on Dec. 28, 2011 :
I've had this book for a while now (thanks to The Ironic Catholic for the review copy!), and I meant to read it while plane hopping in Europe but other books won me over. I was at the salon two weeks ago, just finished with a women's fiction novel and I couldn't really jump into another one just yet, so I decided to choose a slim ebook to cleanse the reading palate before going back to the other book I had in progress.
It turned out to be a very good choice, too. I love The Ironic Catholic's style -- poking fun at the little quirks of the Catholic faith but never disrespectful and still allowing people to learn a little more about the faith than a regular, Sunday mass-going Catholic knows. The news format of the book makes it easy to digest, and sometimes I have to remind myself that it's fiction because some of them felt like odd stories you read every now online. My favorite story? The World Old Day celebration, which is the senior citizens' version of World Youth Day. It not only made me laugh, but it brought fond memories of my own experience in WYD.
I just really wish this book was a little bit longer, but then the volume number in the title probably means there will be a volume two...right?
(reviewed 7 months after purchase)
on June 22, 2011 :
Satire Collection Sparks Intended Revolution; Author Shocked.
Disorienting Woods - Mere weeks after the release of blogger Ironic Catholic’s second book, Felon Blames 1970s Church Architecture for Life of Sin: the Ironic Catholic News Volume I, a sort of spiritual revival has broken out among her readers.
“It was like she was talking about me personally,” said Kim Preston, 35, of Miller’s Grove, NJ. “Especially the story about ‘Grace for Clunkers,’ the one about ‘occasional unity,’ and–oh yeah!–the one about the patron saint of coffee drinking, St Java, or whatever. Oh! And the one about motherhood as spiritual vocation! OMG! SO FUNNY! But they really spoke to me. I plan on definitely making some changes in my devotional life–just as soon as the Spirit motivates me properly.”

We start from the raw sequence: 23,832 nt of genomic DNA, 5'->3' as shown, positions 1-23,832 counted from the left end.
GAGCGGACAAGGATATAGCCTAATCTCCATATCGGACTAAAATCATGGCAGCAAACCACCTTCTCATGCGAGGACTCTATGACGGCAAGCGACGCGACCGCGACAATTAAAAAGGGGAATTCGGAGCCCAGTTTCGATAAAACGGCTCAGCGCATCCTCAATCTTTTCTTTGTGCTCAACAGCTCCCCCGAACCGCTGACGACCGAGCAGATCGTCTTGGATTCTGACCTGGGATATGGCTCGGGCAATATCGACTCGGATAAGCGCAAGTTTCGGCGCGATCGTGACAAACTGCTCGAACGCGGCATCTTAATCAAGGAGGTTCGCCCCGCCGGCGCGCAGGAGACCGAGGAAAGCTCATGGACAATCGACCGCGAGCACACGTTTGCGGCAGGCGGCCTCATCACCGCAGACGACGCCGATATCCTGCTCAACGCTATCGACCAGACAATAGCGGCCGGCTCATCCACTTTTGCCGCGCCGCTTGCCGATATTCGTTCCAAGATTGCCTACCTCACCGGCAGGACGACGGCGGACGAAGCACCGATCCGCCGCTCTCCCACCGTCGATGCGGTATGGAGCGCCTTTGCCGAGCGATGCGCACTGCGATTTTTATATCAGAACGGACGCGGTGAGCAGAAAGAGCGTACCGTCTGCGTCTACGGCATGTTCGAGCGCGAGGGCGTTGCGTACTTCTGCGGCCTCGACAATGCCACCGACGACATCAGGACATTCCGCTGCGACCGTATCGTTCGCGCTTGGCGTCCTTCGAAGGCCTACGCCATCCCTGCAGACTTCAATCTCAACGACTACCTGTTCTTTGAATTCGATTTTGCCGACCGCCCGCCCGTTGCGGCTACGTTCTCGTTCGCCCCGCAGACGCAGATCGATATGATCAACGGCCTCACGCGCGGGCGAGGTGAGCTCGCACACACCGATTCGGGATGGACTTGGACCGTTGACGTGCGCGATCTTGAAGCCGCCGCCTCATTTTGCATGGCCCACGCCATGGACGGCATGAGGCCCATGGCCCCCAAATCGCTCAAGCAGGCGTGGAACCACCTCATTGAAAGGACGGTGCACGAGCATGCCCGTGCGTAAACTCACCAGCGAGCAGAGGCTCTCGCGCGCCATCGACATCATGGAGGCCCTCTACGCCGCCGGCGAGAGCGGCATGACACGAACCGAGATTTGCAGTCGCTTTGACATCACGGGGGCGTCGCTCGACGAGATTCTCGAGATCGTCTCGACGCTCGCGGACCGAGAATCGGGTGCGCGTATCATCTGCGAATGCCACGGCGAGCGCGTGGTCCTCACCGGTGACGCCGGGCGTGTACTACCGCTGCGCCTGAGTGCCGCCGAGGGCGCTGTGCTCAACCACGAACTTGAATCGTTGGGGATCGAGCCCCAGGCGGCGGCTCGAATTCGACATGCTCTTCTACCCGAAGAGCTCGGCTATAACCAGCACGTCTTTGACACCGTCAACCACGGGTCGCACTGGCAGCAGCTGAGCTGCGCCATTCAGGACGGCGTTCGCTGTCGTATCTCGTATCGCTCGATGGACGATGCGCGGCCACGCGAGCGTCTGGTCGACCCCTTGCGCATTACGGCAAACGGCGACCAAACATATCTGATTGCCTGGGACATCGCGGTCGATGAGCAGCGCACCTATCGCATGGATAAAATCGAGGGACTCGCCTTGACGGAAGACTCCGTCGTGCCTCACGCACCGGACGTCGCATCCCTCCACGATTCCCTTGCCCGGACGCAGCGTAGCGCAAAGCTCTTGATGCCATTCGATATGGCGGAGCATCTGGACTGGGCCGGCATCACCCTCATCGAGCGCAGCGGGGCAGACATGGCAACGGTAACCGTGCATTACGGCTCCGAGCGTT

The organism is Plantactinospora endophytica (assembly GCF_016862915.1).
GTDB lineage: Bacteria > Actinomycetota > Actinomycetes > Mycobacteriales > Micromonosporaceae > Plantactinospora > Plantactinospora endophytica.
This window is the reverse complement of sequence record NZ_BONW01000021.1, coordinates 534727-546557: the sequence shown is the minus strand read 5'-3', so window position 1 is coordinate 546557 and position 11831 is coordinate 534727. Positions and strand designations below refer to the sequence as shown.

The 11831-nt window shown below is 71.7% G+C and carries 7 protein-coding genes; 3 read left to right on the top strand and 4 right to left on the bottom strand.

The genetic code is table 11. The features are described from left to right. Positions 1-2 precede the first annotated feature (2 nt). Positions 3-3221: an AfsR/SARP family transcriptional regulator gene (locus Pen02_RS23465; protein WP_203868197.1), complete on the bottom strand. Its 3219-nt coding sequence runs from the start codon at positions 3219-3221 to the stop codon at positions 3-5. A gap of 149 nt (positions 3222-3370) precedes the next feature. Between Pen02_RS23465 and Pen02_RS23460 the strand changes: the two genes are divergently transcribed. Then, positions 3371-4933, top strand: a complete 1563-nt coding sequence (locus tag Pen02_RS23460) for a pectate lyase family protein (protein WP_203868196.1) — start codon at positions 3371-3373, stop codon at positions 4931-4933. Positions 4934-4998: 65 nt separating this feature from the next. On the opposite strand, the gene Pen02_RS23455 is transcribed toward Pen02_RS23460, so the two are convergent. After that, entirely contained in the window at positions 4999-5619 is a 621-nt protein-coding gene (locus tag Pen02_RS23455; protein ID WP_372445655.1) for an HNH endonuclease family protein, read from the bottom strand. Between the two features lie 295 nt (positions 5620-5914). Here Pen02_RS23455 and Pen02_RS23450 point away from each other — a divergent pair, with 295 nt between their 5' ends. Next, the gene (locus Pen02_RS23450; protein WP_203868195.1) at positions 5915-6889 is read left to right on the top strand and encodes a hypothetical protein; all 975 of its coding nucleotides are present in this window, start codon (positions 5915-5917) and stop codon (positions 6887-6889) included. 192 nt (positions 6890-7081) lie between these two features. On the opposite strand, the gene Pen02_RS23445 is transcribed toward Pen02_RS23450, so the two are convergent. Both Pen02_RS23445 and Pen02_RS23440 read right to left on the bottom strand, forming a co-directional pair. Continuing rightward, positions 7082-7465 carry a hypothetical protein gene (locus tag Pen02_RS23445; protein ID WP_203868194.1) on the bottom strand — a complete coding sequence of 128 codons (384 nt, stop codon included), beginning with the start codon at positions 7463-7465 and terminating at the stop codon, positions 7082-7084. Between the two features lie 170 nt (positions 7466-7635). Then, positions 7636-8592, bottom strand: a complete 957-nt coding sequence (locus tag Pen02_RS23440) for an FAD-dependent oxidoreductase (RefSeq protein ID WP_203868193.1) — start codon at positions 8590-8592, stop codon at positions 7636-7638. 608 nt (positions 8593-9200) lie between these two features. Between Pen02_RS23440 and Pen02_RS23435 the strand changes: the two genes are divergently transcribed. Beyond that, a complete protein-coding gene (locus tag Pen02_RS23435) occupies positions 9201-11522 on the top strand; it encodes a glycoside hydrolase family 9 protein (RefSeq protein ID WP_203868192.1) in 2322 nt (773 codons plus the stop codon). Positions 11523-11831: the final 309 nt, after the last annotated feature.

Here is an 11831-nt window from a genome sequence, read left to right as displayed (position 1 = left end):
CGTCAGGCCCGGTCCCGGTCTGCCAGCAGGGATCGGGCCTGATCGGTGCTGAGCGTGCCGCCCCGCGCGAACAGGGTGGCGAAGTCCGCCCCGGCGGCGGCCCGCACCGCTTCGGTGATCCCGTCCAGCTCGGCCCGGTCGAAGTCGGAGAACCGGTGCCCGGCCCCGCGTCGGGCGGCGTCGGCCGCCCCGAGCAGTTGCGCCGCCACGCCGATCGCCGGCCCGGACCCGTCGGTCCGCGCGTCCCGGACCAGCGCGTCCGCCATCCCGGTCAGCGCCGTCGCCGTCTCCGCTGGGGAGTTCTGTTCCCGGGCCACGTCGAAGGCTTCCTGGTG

Self-titled religious intellectual, Norm dePlume, had his own favorites. “I quite enjoyed the article on the sudden stability of Jacque Derrida. I also found the Swiftean overtones in the story about the Hemlock Society’s promotion of cannibalism worthy of a chuckle or two. Both stories pointed to much bigger principles about the nature of life and reality that I plan on personally and thoroughly examining just as soon as ecclesiastical authorities emphasize them.” dePlume could not be reached for further comment, having taken up what he believes is his God-given role as diocesan hermit.
Inscrutable, atomically-enhanced brain-in-a-jar and part-time mad scientist, Allen’s Brain, thought Ironic C’s new book was, “A good read, if a bit brief. Of course, this IS only ‘volume 1,’ so that almost certainly means there’s more to follow. And if I know, I.C., she won’t be able to help herself. It’s the best sort of madness that compulsively produces such consistently good material. Not every one made me laugh. Some just elicited a grin, but that’s to be expected. Different things tickle different funny bones. The “Iron Theologian” story got a good laugh out of my gray matter, and was a good way to end the book. The other one that really got me was the computer usage quiz that points to your denominational background. SO TRUE! Ha-ha! But I think my absolute favorite in the collection was the Flannery O’Connor conference where all these O’Connor-esque things keep happening. Wow! I certainly resolve to draw closer to God from now on–once I get some time to devote to it.”
What does the Ironic Catholic think of this response from her readership?
“What is wrong with you people? What are you waiting for? A sign from heaven?”
Nope. Just the next book, I.C. Just the next book.
(reviewed 10 days after purchase)